Direct Line magazine

How to properly clean inside your car

Updated on: 20 February 2024

a man cleans the inside of a car

It doesn't matter how clean your car is outside; you won’t appreciate it if the inside is smelly and messy.

Considering how much time we spend in our cars, it’s hardly surprising they suffer from smells, smears, spillages and frequently much worse (anyone with children can surely testify).

These spills and stains form bacteria, which start to smell, and before you know it your car’s more like a dustbin than the second-most-valuable thing you own.

Follow these simple tips to prevent germs from building up and restore a car’s interior to its showroom glory.

Clear out the clutter

The first thing to do is to get rid of that festering sandwich crust from inside the door pocket, the rotting banana skin from under the front seat and any other rubbish that you (or your family) have abandoned.

Then remove the stale gym kit that’s been in the boot since last January when your New Year’s resolution was still holding strong. This will also save you money in the long run: car makers spend millions shaving weight from their cars because a lighter car is more economical.

Get your mats out

It’s a hard, thankless life being a car mat, but they’re designed to be trampled all over so a bit of soap and water shouldn’t hurt. Check your car’s handbook just in case, but the majority can be washed. Spray on an interior cleaner, wash it off with a hose pipe, then hang them out and if the weather’s on your side they could well be dry by the time you’ve finished doing the rest of the car.

Cleaning the car’s ventilation system

Close off all the air vents. Turn the ignition on, turn the heater blower up to full speed and open the vents, one at a time. This will blast the dust out of the system. Once done, give it 10 minutes for everything to settle and then start vacuuming up the dirt that’s been dislodged.

Use the brush attachment for the seats and carpets and remember to slide the front seats backwards and forwards so you can get right underneath them.

Car interior being cleaned with hoover

Treat it like an antique

Now you can start dusting. Use a soft cloth as if you were dusting valuable antique furniture in the house. This has the double benefit of not scratching glossy materials yet also trapping dust.

Rather than using household polish, which isn’t designed for the plastic and leather used in modern cars, use a bespoke cleaning product. There are a lot of interior trim cleaners out there.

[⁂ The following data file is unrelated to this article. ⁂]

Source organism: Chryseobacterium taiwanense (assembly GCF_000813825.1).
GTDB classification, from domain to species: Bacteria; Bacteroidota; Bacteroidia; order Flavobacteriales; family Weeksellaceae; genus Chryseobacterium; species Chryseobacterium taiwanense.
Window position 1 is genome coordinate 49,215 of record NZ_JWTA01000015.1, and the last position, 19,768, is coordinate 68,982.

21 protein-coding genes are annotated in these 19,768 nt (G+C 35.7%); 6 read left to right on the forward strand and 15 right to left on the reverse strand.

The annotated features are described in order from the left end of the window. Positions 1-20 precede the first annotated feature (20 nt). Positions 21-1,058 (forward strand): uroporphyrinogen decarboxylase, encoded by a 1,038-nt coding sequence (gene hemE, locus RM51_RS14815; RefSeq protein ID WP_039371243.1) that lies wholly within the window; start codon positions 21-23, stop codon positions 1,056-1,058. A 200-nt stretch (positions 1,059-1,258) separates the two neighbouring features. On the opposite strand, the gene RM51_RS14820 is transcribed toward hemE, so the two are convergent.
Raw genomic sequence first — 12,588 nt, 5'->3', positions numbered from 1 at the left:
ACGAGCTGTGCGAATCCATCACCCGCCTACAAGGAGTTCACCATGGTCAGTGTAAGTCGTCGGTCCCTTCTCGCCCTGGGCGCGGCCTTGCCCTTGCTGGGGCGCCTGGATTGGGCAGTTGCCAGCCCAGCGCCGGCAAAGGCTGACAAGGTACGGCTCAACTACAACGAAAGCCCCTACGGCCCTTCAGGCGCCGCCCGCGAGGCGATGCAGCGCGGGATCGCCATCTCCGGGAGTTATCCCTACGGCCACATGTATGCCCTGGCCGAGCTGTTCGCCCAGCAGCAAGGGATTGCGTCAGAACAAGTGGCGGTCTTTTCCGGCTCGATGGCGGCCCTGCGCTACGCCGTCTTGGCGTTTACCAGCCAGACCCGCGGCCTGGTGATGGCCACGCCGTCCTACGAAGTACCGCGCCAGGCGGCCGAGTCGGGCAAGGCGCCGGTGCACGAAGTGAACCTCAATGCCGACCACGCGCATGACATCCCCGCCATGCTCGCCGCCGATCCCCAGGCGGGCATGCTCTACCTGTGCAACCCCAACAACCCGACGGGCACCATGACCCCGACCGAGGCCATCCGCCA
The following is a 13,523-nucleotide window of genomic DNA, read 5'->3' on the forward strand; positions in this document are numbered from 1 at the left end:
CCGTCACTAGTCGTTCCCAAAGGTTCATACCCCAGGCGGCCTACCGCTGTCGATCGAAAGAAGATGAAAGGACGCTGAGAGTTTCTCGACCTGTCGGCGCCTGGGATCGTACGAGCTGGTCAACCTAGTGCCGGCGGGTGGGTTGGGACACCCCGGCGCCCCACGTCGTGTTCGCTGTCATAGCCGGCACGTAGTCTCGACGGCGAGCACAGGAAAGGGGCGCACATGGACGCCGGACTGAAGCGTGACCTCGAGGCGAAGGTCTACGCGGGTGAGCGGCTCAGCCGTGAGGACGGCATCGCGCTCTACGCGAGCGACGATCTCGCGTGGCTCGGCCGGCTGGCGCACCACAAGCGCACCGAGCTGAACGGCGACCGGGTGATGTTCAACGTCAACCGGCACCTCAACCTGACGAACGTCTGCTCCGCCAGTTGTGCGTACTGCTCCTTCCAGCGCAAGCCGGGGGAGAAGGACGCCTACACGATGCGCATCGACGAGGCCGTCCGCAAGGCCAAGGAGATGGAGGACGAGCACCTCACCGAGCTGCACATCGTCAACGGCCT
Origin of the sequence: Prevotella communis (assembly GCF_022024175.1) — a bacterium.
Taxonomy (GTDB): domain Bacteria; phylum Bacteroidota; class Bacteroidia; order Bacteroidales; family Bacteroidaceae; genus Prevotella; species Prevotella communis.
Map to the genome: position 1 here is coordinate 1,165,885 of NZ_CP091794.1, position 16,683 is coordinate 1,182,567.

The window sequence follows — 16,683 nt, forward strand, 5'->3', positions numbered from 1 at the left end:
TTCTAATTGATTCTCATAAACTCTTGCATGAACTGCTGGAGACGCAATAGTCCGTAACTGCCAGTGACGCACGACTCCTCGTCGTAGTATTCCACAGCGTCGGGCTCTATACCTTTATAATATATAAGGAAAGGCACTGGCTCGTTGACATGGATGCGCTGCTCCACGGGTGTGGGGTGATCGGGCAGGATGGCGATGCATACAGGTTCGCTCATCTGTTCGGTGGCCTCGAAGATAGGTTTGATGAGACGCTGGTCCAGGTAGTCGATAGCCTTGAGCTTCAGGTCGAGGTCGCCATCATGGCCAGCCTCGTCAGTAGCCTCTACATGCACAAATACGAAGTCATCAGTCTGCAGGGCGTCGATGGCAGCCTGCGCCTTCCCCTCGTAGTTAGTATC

Tip: If you’re using a cleaning product, spray it onto the cloth rather than directly onto the dashboard. This will stop overspray on the windscreen. And don’t use any product on the steering wheel or pedals: it will make them slippery.

Switch on to being careful

Although they might look and feel robust, the switches in a car can conceal quite delicate electrics so don’t get any moisture in them. Equally, the clear plastic covering the instrument dials can be very prone to scratching so be very careful.

Tip: Use either the softest paintbrush you can buy or a new make-up brush to clean fiddly areas such as around the air vents.

Neat seats

Now it’s time to clean the seats. If they’re leather, use a bespoke leather cleaner.
If the seats are fabric, use a bespoke fabric cleaner.

Most importantly, test the cleaner on an out-of-sight area: the idea is to spruce up the seats, not fade them.

Assuming the test is fine, clean the seats by working the cleaner in with a damp cloth.

Tip: The seats will be slightly damp, so try to leave the windows open until everything is dry.

I can see clearly now…

To finish off, use a custom car glass cleaning product for windows. These are designed to both clean the build-up of grease inside and repel water outside which they do by causing droplets to bead and blow away.

Tip: Work left to right on one side of the window; top to bottom on the other. Then, if a smear is left behind, you’ll be able to tell which side it’s on.

Related articles

a car with a shiny coat of metallic blue paint

Is it worth buying paint protection for a new or used car?

Paintwork protection products make a tidy profit for dealers, but are they actually any good? We look at both sides of the argument to let you decide.
a cracked windscreen obscures the view from within a car

Repairing or replacing your windscreen

If you have a chipped screen, you need to get it repaired quickly before it develops into a crack. Here's how to avoid having to replace your windscreen.
a car drives through the autumn leaves

Prepare your car for autumn

From heavy rainfall causing floods on the road, to mulch piling up under trees causing cars to slip and slide, autumn presents unique hazards. Minimise the risks and stay safe with our tips.